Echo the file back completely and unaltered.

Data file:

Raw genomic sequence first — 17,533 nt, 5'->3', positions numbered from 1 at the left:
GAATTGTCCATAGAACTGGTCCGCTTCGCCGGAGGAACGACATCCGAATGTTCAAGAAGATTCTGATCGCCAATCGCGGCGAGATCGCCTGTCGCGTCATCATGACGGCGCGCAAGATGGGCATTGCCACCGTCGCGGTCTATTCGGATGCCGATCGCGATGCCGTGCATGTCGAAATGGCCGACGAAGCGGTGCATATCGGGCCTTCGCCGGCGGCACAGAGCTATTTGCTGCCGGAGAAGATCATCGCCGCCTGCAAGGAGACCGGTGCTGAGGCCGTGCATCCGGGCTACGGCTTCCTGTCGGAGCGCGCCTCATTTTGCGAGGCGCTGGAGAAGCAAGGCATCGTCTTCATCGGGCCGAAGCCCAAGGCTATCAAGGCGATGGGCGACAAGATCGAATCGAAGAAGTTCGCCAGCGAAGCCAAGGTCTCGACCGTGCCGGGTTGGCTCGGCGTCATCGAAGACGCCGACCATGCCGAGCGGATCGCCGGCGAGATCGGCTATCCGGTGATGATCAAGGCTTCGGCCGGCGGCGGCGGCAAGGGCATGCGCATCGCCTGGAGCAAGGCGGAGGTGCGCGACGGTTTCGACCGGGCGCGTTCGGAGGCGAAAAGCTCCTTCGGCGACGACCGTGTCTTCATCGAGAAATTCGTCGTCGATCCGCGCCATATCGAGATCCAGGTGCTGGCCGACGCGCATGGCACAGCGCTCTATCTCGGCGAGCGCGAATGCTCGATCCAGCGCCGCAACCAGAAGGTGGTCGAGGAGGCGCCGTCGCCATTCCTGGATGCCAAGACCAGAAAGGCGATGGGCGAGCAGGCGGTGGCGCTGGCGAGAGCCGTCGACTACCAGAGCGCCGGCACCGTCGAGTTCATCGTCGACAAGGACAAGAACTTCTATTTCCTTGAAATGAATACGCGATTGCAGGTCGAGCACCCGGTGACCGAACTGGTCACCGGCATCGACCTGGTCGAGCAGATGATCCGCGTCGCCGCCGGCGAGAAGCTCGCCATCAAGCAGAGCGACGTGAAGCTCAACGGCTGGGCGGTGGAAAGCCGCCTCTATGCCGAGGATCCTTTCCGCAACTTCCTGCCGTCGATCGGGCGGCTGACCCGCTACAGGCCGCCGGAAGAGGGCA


Raw genomic sequence first — 17,533 nt, 5'->3', positions numbered from 1 at the left:
GAATTGTCCATAGAACTGGTCCGCTTCGCCGGAGGAACGACATCCGAATGTTCAAGAAGATTCTGATCGCCAATCGCGGCGAGATCGCCTGTCGCGTCATCATGACGGCGCGCAAGATGGGCATTGCCACCGTCGCGGTCTATTCGGATGCCGATCGCGATGCCGTGCATGTCGAAATGGCCGACGAAGCGGTGCATATCGGGCCTTCGCCGGCGGCACAGAGCTATTTGCTGCCGGAGAAGATCATCGCCGCCTGCAAGGAGACCGGTGCTGAGGCCGTGCATCCGGGCTACGGCTTCCTGTCGGAGCGCGCCTCATTTTGCGAGGCGCTGGAGAAGCAAGGCATCGTCTTCATCGGGCCGAAGCCCAAGGCTATCAAGGCGATGGGCGACAAGATCGAATCGAAGAAGTTCGCCAGCGAAGCCAAGGTCTCGACCGTGCCGGGTTGGCTCGGCGTCATCGAAGACGCCGACCATGCCGAGCGGATCGCCGGCGAGATCGGCTATCCGGTGATGATCAAGGCTTCGGCCGGCGGCGGCGGCAAGGGCATGCGCATCGCCTGGAGCAAGGCGGAGGTGCGCGACGGTTTCGACCGGGCGCGTTCGGAGGCGAAAAGCTCCTTCGGCGACGACCGTGTCTTCATCGAGAAATTCGTCGTCGATCCGCGCCATATCGAGATCCAGGTGCTGGCCGACGCGCATGGCACAGCGCTCTATCTCGGCGAGCGCGAATGCTCGATCCAGCGCCGCAACCAGAAGGTGGTCGAGGAGGCGCCGTCGCCATTCCTGGATGCCAAGACCAGAAAGGCGATGGGCGAGCAGGCGGTGGCGCTGGCGAGAGCCGTCGACTACCAGAGCGCCGGCACCGTCGAGTTCATCGTCGACAAGGACAAGAACTTCTATTTCCTTGAAATGAATACGCGATTGCAGGTCGAGCACCCGGTGACCGAACTGGTCACCGGCATCGACCTGGTCGAGCAGATGATCCGCGTCGCCGCCGGCGAGAAGCTCGCCATCAAGCAGAGCGACGTGAAGCTCAACGGCTGGGCGGTGGAAAGCCGCCTCTATGCCGAGGATCCTTTCCGCAACTTCCTGCCGTCGATCGGGCGGCTGACCCGCTACAGGCCGCCGGAAGAGGGCA